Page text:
Planning your legacy through charitable giving in your willPosted 17th August 2022
There are many reasons why someone might choose to leave money to charity in their will. Tax planning may be a key incentive, or it could be that a person does not have any close family members, and some may simply have strong feelings about a certain cause.
‘Last year, Fisherman’s Friend heiress, Doreen Lofthouse hit the headlines when she left £41.4 million from her family’s fortune to the Lofthouse Foundation.’ Susan Owens, Solicitor explains ‘Doreen contributed generously to causes close to her heart throughout her lifetime and leaving such a significant sum on her death was designed to allow the foundation to continue her philanthropic work.’
Susan explores the key motivations for charitable legacies and highlights the benefits.
Charitable gifts are a great option for those without close family
If you no longer have any close family or friends, you might not want your money to end up with distant relatives you never speak to or see. If you find yourself in this situation, a gift to charity could have more meaning to you.
Making a will in which you clearly set out your wishes is the only way to ensure that any charities can benefit from your estate. If you die without a will then the predetermined intestacy rules apply, and these never provide for money to pass to charity. Even if you leave no distant relatives, intestacy will mean all your assets end up being left to the Crown.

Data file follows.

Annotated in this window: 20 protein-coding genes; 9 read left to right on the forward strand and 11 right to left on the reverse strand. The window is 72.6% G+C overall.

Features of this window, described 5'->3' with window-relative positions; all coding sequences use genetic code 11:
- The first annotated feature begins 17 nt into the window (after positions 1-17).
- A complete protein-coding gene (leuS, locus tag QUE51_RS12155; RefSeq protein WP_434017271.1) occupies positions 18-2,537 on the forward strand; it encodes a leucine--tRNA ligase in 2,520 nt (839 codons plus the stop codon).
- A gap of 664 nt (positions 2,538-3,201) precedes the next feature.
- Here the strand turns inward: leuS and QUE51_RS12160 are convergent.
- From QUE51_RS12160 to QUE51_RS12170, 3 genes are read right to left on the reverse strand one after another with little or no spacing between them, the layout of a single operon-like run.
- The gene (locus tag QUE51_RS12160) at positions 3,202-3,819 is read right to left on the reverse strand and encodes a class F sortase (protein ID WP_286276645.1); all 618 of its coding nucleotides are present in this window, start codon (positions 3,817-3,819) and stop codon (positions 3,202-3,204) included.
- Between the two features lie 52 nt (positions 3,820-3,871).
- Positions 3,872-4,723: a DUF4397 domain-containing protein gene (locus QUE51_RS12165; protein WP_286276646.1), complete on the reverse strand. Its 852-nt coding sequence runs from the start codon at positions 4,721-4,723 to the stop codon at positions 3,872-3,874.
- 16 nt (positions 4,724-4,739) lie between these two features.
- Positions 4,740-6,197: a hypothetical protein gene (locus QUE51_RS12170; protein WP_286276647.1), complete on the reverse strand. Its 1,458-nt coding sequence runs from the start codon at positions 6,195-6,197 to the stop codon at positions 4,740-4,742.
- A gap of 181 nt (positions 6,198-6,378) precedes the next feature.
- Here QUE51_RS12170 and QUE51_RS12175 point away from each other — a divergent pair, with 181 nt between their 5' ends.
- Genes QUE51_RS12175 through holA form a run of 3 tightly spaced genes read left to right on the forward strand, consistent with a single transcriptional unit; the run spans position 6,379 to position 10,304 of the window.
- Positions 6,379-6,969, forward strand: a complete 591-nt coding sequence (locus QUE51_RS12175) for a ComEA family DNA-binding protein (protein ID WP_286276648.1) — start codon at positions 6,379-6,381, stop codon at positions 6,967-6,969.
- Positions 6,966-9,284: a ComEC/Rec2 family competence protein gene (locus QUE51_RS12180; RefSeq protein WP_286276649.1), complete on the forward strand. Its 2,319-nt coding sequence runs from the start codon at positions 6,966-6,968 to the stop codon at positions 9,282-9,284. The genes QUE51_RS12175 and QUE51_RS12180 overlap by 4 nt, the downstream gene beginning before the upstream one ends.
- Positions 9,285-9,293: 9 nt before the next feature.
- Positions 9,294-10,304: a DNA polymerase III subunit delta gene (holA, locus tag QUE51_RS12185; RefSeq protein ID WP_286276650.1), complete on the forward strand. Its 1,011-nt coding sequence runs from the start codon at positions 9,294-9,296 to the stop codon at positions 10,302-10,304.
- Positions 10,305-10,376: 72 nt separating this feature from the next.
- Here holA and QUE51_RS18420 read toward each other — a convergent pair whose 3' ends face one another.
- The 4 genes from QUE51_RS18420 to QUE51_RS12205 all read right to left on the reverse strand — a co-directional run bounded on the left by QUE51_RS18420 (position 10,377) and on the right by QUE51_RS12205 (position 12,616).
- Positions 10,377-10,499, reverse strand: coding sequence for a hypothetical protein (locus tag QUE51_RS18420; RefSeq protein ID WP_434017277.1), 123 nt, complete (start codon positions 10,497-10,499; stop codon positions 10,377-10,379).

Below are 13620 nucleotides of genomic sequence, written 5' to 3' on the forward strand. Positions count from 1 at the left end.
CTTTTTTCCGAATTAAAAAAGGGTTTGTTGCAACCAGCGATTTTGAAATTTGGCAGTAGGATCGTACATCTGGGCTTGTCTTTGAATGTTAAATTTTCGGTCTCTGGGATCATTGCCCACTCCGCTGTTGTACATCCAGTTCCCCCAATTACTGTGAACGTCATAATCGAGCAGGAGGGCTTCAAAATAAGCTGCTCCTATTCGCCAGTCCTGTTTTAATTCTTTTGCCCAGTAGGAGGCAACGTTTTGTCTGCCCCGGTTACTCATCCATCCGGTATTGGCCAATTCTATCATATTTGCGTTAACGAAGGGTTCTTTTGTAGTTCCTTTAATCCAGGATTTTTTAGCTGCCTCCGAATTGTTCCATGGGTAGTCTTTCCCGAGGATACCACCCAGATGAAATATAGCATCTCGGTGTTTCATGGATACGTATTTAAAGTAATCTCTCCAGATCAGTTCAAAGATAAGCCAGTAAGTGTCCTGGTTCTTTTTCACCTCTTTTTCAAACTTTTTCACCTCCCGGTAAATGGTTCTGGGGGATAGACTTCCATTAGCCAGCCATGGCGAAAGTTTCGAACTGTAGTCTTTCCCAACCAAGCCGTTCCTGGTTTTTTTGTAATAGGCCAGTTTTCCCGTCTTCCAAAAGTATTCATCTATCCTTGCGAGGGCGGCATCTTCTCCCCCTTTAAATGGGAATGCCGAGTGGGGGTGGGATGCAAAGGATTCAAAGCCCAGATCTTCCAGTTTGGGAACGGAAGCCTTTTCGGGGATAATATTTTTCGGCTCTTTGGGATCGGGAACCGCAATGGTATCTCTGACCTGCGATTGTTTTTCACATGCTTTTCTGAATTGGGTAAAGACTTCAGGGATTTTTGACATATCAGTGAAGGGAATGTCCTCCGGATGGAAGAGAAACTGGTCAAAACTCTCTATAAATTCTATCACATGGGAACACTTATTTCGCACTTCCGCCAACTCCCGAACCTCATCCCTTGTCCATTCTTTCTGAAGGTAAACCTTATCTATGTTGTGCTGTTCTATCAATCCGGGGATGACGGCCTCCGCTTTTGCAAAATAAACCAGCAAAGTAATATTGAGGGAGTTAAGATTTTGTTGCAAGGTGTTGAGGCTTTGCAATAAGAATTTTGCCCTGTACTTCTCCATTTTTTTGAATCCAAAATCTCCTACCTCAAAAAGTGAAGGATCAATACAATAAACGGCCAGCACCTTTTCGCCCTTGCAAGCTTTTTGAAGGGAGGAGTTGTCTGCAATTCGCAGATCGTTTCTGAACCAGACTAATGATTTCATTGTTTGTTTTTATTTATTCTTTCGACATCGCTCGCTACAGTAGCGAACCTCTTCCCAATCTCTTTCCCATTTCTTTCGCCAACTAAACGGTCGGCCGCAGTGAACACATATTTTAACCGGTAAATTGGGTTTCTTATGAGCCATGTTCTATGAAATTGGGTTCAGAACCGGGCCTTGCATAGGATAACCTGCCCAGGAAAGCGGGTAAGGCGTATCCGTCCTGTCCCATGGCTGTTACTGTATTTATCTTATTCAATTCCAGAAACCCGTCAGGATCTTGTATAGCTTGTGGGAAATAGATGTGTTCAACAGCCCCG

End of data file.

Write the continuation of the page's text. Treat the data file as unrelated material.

Creating a lasting personal legacy with charitable gifts
Leaving any sum to charity under your will allows you to ensure that you are remembered for the causes that mean the most to you.
In Doreen Lofthouse’s case, her sizeable donation was made to allow the Lofthouse Foundation to use the funds for revitalising her hometown of Fleetwood in Lancashire. Not only will the donation benefit those in the area, but locals have also called for a memorial to be erected in Doreen’s honour.
Whilst not everyone who leaves money to charity ends up with a permanent memorial, charities are grateful for any sums they receive and your legacy will live on in the meaningful work they are able to provide because of your gift, whatever size it may be.
The effect of charitable giving on inheritance tax
For many, tax saving is not the key consideration for leaving sums to charity, but it is usually a welcome side effect.
Any gifts you leave to charity in your will pass free of inheritance tax. This reduces the value of your estate by the amount of the gift, leaving a smaller pot to fall subject to inheritance tax.
In addition, if you leave 10 per cent or more of your estate to charity the remainder benefits from a reduced inheritance tax rate. Inheritance tax calculations and tax-planning is complex, and it is advisable to seek advice before finalising decisions based on tax.
How can we help?
If you wish for any of your assets to pass to a charity close to your heart, the only way of ensuring this happens is to include clear instructions in your will. Making a will allows you to control how your estate passes when you die, including specifying charitable gifts, whilst making sure everything passes in the most tax efficient way.
For further information, please contact Susan Owens on 01536 423434 or email firstname.lastname@example.org www.bmtclaw.co.uk
Borneo Martell Turner Coulston have Wills and Probate specialists in both Northampton and Kettering offices.